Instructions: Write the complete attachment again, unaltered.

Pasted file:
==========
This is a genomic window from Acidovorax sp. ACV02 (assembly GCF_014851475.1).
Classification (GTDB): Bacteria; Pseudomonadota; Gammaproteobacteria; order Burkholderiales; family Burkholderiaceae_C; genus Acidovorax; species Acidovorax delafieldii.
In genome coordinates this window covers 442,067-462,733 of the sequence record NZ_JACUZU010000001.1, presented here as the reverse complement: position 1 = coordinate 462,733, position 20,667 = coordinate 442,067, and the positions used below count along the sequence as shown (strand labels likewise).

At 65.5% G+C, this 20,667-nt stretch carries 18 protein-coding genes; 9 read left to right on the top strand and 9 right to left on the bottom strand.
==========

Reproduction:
This is a genomic window from Acidovorax sp. ACV02 (assembly GCF_014851475.1).
Classification (GTDB): Bacteria; Pseudomonadota; Gammaproteobacteria; order Burkholderiales; family Burkholderiaceae_C; genus Acidovorax; species Acidovorax delafieldii.
In genome coordinates this window covers 442,067-462,733 of the sequence record NZ_JACUZU010000001.1, presented here as the reverse complement: position 1 = coordinate 462,733, position 20,667 = coordinate 442,067, and the positions used below count along the sequence as shown (strand labels likewise).

At 65.5% G+C, this 20,667-nt stretch carries 18 protein-coding genes; 9 read left to right on the top strand and 9 right to left on the bottom strand.